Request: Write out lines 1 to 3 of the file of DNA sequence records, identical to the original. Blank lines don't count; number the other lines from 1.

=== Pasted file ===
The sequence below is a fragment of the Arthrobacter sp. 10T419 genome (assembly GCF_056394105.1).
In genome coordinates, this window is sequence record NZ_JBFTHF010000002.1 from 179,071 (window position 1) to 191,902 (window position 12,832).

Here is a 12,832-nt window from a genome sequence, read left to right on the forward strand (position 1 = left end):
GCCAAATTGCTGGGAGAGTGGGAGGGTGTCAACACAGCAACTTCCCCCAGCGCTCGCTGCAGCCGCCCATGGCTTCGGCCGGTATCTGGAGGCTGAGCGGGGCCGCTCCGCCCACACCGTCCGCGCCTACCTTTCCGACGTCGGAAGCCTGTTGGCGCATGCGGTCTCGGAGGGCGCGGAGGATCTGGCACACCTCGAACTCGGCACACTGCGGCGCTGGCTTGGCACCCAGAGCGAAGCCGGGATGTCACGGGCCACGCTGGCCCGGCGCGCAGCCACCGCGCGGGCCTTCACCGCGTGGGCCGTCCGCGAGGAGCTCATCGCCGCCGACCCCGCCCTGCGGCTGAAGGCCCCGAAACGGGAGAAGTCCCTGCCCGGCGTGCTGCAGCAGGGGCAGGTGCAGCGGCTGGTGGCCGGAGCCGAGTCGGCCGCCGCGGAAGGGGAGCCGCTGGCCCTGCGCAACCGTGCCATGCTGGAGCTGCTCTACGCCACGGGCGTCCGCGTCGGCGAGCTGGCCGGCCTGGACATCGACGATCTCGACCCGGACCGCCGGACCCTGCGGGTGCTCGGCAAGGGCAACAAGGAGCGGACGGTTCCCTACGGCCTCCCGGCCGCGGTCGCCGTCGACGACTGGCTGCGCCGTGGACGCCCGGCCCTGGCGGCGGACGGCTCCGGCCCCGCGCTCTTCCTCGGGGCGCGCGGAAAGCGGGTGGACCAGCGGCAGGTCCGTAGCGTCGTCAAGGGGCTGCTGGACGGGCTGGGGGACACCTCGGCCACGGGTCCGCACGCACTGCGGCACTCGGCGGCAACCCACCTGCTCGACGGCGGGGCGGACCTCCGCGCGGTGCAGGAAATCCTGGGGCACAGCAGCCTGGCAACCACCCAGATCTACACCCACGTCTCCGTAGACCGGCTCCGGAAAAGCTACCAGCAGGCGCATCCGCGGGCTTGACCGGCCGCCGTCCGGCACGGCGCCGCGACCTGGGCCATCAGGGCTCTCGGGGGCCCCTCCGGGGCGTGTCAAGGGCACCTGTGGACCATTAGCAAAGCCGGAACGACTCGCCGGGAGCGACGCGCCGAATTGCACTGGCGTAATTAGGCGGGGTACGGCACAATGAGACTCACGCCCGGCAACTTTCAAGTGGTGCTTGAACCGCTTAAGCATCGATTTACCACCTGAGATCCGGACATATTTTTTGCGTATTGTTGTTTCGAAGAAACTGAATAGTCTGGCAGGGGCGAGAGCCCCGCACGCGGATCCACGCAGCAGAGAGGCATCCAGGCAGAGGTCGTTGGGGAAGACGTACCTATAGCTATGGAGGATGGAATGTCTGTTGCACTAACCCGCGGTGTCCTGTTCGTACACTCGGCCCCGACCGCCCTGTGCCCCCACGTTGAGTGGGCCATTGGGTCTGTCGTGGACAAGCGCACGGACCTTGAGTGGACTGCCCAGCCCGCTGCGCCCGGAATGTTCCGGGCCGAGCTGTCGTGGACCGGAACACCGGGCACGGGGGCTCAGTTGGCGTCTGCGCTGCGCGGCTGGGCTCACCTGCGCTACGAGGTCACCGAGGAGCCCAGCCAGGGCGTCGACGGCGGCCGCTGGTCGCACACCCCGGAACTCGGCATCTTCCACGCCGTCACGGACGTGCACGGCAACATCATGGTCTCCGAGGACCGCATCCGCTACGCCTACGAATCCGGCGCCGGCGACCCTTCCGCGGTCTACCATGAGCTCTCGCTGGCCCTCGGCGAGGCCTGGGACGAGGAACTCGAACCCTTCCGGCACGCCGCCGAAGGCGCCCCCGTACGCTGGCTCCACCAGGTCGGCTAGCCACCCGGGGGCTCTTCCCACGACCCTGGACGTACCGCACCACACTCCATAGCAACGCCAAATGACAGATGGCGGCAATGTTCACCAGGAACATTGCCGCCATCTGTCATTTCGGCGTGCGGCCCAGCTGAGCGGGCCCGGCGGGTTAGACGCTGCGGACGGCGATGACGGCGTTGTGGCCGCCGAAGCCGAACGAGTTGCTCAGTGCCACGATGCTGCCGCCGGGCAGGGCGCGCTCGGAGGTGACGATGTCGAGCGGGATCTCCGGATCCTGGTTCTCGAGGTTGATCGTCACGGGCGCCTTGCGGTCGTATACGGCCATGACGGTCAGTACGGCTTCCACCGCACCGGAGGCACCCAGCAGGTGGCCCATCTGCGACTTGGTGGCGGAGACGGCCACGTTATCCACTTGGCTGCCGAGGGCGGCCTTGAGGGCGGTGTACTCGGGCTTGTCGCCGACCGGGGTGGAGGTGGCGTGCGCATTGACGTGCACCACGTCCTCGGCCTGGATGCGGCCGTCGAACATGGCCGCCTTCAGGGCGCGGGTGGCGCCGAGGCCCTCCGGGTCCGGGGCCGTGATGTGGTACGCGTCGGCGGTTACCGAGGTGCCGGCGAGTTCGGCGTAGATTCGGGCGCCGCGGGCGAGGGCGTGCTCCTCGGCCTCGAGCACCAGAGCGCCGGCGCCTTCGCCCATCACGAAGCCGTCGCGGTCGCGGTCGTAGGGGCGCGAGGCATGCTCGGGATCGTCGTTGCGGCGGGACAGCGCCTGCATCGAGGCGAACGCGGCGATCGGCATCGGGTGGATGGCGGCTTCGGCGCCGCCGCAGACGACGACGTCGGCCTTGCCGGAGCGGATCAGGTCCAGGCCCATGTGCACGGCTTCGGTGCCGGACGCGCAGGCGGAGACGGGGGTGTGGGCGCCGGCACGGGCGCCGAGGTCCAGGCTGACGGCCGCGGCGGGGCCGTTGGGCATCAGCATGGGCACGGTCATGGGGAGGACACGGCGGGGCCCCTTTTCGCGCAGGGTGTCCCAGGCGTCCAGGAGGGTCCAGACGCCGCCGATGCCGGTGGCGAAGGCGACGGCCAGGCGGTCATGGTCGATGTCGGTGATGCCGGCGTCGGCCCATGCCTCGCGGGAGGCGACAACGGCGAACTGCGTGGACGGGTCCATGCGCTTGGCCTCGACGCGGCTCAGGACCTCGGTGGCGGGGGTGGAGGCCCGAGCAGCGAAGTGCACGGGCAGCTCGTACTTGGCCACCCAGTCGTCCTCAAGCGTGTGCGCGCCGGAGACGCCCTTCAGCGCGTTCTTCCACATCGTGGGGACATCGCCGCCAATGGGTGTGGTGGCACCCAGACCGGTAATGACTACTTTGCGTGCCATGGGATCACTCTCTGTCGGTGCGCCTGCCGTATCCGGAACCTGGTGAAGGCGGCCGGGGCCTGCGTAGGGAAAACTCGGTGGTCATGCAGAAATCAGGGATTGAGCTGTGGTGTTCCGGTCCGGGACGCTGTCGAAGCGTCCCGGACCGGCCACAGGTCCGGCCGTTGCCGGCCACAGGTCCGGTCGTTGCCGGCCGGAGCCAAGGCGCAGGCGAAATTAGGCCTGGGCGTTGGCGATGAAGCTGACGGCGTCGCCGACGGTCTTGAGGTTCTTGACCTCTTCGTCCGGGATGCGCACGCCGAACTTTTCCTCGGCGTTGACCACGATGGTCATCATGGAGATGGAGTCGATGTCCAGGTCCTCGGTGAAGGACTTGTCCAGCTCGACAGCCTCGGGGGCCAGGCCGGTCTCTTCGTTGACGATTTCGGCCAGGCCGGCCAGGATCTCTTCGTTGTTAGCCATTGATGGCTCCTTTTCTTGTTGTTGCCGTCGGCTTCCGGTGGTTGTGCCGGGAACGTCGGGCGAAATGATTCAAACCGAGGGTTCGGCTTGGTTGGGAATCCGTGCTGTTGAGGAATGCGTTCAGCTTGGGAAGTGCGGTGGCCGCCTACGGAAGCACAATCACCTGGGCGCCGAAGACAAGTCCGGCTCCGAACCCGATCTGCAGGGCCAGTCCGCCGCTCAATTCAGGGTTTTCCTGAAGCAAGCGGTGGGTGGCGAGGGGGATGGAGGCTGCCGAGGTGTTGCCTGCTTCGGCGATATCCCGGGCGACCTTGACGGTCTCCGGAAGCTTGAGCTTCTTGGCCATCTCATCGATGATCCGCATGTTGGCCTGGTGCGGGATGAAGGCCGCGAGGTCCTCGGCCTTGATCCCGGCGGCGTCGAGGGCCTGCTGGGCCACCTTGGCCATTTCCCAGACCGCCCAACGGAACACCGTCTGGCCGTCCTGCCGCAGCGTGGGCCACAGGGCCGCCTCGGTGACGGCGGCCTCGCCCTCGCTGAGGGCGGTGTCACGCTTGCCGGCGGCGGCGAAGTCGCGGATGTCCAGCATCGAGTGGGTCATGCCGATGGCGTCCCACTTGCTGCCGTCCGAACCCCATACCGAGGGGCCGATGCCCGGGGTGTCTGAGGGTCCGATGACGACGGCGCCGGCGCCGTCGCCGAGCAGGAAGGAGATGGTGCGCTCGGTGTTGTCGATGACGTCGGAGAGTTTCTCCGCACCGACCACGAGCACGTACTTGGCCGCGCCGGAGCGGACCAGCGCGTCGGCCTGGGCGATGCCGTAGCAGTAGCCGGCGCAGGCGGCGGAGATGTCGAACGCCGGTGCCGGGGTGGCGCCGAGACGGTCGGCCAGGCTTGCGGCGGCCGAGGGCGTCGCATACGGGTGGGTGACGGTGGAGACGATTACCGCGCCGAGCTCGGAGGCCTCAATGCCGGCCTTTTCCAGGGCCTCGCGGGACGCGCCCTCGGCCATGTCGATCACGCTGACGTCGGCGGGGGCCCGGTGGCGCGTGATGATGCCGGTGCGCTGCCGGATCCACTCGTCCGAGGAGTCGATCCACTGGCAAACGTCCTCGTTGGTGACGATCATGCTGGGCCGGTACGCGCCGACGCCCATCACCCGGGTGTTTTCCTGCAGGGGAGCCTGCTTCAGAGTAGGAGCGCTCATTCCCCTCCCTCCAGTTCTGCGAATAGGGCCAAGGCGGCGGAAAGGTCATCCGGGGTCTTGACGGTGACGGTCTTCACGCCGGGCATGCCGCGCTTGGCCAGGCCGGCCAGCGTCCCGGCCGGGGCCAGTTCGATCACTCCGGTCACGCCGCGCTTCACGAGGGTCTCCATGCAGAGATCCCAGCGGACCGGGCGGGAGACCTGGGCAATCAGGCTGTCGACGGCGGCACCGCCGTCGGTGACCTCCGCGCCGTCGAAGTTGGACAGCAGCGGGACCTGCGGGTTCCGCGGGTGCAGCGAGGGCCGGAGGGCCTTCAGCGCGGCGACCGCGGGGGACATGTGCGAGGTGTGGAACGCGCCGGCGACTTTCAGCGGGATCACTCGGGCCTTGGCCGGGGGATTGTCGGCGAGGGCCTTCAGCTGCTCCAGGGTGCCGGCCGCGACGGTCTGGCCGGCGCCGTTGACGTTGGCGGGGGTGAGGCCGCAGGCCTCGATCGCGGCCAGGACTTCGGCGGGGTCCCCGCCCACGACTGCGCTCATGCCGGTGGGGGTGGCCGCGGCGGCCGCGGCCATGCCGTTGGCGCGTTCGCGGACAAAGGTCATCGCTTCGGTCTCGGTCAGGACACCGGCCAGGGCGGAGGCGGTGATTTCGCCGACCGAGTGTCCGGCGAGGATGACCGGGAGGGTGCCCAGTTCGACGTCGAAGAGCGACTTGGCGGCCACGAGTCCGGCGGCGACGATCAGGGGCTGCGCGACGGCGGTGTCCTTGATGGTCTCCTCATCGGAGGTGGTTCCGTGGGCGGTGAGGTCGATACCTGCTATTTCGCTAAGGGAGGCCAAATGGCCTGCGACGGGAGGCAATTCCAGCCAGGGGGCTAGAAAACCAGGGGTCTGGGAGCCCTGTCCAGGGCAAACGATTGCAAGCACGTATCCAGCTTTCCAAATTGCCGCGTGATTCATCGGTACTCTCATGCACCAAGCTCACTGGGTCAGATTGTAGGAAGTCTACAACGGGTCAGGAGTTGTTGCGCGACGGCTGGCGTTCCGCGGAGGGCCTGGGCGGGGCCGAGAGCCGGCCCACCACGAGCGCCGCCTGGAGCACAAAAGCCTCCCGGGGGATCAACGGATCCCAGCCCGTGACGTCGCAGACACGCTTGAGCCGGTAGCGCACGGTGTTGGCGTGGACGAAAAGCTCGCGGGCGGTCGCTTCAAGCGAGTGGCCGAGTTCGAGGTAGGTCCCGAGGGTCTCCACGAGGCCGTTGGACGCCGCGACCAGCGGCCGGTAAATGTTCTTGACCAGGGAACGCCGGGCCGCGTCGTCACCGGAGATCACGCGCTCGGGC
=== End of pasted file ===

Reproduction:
The sequence below is a fragment of the Arthrobacter sp. 10T419 genome (assembly GCF_056394105.1).
In genome coordinates, this window is sequence record NZ_JBFTHF010000002.1 from 179,071 (window position 1) to 191,902 (window position 12,832).

Here is a 12,832-nt window from a genome sequence, read left to right on the forward strand (position 1 = left end):